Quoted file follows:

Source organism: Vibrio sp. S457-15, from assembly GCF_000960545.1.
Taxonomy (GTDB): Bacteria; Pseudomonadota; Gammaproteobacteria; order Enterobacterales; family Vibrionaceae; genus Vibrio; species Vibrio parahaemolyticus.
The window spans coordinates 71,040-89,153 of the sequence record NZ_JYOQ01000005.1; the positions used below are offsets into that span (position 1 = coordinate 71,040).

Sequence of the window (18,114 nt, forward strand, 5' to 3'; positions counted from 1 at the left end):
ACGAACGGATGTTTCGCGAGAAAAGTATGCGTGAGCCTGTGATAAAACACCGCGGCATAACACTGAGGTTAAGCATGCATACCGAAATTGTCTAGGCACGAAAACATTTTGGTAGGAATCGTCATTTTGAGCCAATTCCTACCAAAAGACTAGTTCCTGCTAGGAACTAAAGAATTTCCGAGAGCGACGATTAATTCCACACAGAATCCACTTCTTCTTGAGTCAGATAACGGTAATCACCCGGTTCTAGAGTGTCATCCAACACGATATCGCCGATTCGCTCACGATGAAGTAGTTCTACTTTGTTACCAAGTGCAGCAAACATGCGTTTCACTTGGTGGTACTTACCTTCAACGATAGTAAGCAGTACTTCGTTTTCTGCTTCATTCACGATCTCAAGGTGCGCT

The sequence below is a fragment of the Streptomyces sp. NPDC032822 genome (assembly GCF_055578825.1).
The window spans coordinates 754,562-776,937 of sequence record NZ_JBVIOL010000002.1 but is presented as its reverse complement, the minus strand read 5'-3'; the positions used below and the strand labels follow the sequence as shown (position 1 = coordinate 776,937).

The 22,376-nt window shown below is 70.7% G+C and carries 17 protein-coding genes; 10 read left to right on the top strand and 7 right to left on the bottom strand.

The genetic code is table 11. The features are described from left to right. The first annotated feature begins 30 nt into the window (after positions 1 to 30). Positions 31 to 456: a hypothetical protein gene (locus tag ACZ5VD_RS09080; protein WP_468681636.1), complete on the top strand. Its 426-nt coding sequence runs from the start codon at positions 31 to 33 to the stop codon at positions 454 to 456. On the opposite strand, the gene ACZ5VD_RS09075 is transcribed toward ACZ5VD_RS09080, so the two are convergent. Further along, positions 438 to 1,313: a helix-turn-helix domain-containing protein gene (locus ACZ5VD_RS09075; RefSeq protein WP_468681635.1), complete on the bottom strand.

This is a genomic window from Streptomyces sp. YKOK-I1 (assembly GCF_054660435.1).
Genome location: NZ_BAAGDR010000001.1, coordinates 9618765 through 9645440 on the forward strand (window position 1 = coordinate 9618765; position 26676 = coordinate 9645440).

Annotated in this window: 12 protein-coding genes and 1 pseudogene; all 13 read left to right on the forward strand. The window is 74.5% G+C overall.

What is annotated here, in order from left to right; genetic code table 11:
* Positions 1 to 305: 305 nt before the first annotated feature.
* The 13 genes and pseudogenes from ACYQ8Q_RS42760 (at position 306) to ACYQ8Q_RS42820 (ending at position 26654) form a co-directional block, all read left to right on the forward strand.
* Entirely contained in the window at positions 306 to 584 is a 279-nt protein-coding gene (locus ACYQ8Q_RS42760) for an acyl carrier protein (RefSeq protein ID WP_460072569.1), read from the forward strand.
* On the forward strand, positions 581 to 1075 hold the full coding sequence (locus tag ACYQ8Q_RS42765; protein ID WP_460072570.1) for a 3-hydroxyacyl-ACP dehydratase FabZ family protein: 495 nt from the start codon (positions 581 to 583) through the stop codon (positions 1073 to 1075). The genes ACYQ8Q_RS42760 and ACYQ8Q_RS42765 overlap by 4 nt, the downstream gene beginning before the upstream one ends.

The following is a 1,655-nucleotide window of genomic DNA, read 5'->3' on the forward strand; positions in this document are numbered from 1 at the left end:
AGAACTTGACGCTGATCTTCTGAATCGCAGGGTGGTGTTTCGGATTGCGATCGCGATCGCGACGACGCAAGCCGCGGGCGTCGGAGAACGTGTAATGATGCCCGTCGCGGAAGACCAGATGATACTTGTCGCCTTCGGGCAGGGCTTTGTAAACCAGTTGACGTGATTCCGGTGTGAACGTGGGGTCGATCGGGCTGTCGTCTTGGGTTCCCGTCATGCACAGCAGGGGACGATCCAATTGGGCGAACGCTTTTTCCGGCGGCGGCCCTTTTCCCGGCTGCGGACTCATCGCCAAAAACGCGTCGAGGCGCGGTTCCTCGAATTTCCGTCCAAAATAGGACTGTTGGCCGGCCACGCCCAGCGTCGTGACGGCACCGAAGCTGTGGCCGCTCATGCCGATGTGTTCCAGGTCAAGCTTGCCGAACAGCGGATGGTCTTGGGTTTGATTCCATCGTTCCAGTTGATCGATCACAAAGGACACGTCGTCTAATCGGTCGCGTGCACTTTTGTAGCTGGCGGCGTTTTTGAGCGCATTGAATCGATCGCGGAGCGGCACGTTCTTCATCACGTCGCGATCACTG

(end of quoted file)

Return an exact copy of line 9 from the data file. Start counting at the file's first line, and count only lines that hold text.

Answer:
The genetic code is table 11. The features are described from left to right. The first annotated feature begins 30 nt into the window (after positions 1 to 30). Positions 31 to 456: a hypothetical protein gene (locus tag ACZ5VD_RS09080; protein WP_468681636.1), complete on the top strand. Its 426-nt coding sequence runs from the start codon at positions 31 to 33 to the stop codon at positions 454 to 456. On the opposite strand, the gene ACZ5VD_RS09075 is transcribed toward ACZ5VD_RS09080, so the two are convergent. Further along, positions 438 to 1,313: a helix-turn-helix domain-containing protein gene (locus ACZ5VD_RS09075; RefSeq protein WP_468681635.1), complete on the bottom strand.